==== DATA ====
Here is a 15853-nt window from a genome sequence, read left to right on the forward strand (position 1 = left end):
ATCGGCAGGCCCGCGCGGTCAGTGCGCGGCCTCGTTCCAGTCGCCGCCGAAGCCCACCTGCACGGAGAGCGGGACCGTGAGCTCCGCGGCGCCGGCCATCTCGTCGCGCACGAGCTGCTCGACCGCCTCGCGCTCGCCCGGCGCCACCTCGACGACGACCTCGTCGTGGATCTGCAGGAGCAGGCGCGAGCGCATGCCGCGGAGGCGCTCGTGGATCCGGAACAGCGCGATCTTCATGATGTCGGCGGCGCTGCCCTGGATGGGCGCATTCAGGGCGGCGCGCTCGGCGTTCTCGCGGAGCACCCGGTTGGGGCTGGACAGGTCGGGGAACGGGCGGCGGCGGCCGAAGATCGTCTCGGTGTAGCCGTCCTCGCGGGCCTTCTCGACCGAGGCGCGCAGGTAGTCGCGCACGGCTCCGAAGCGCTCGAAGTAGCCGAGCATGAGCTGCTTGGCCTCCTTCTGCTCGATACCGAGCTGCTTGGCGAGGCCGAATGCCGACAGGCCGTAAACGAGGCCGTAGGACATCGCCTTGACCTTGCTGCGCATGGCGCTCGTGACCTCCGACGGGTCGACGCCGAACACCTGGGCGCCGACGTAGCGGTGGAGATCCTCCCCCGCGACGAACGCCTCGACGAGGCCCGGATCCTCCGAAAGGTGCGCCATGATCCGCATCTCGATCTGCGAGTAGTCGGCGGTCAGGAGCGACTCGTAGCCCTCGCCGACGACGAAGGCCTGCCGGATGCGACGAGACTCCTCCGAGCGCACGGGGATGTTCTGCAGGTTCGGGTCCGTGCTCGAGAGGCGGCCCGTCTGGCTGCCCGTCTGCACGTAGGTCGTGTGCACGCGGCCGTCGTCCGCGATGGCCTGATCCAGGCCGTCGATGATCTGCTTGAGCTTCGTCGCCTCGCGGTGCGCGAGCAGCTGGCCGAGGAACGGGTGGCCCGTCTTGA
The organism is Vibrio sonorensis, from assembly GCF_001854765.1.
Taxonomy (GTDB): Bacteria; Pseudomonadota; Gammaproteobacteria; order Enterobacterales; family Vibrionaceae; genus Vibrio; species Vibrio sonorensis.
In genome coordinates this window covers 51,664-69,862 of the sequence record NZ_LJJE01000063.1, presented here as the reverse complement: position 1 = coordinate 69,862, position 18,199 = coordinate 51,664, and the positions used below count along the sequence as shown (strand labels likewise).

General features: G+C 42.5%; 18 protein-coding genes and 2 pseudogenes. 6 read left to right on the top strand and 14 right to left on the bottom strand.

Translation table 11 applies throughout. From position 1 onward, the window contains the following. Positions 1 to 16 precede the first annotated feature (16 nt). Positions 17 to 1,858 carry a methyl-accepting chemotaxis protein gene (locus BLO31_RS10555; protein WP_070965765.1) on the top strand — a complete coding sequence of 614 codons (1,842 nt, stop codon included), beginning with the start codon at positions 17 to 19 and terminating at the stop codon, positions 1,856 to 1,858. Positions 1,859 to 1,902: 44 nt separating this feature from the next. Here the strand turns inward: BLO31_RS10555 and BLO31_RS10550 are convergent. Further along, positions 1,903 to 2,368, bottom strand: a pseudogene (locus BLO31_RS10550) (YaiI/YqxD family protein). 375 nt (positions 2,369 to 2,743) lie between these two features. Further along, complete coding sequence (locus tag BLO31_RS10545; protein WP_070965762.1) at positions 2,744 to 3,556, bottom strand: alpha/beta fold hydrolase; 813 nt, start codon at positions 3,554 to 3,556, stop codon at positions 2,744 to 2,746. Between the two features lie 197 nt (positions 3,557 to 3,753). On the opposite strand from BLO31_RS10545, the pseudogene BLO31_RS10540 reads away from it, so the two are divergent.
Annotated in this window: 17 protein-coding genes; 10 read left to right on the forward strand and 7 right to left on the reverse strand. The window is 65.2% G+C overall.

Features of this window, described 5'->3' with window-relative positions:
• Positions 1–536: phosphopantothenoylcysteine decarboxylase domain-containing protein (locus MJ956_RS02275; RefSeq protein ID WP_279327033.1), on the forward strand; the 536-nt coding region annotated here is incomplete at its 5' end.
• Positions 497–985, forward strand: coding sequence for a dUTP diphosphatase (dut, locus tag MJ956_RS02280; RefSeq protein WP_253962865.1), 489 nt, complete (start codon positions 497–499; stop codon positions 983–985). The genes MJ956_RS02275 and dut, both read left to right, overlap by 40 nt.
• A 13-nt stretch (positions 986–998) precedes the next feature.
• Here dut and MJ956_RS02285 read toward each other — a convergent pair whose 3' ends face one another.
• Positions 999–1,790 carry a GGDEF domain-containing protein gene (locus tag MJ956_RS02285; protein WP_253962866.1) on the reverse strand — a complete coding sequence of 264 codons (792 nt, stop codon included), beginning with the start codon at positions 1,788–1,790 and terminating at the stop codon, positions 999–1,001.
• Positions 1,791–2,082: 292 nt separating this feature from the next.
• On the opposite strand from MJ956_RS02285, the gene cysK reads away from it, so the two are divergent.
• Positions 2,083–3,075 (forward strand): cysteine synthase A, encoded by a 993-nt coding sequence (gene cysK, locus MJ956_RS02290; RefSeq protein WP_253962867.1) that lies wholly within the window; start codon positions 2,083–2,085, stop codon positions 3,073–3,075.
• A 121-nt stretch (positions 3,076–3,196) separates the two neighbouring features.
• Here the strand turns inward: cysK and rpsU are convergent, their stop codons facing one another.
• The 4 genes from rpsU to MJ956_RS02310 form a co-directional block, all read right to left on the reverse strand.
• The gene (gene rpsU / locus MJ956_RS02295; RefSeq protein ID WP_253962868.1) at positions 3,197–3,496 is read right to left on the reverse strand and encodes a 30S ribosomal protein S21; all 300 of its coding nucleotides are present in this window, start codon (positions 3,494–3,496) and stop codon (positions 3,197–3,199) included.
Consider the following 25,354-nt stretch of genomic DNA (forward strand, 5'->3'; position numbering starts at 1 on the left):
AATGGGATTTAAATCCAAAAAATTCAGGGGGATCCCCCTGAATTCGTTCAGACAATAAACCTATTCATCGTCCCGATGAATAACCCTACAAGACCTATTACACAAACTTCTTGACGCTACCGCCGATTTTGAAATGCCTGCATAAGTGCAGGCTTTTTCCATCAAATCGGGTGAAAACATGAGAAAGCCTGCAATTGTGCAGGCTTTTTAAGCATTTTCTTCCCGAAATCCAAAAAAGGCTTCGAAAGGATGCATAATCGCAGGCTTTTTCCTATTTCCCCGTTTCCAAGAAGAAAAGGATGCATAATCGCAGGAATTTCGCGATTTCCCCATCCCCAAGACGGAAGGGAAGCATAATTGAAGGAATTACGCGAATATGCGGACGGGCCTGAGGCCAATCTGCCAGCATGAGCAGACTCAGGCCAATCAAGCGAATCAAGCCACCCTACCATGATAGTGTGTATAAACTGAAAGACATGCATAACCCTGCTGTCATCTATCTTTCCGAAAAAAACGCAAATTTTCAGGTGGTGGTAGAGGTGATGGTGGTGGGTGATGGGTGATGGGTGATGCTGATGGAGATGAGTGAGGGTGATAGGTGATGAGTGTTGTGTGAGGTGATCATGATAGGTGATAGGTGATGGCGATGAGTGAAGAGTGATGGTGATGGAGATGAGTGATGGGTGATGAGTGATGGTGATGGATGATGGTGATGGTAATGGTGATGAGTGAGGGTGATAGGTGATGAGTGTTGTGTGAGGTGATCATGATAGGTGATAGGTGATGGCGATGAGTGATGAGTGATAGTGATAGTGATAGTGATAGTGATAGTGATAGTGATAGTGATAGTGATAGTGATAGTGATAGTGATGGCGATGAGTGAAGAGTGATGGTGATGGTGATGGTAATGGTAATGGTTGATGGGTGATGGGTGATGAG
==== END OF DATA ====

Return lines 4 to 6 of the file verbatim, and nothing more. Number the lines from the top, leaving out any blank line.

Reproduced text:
Taxonomy (GTDB): Bacteria; Pseudomonadota; Gammaproteobacteria; order Enterobacterales; family Vibrionaceae; genus Vibrio; species Vibrio sonorensis.
In genome coordinates this window covers 51,664-69,862 of the sequence record NZ_LJJE01000063.1, presented here as the reverse complement: position 1 = coordinate 69,862, position 18,199 = coordinate 51,664, and the positions used below count along the sequence as shown (strand labels likewise).

General features: G+C 42.5%; 18 protein-coding genes and 2 pseudogenes. 6 read left to right on the top strand and 14 right to left on the bottom strand.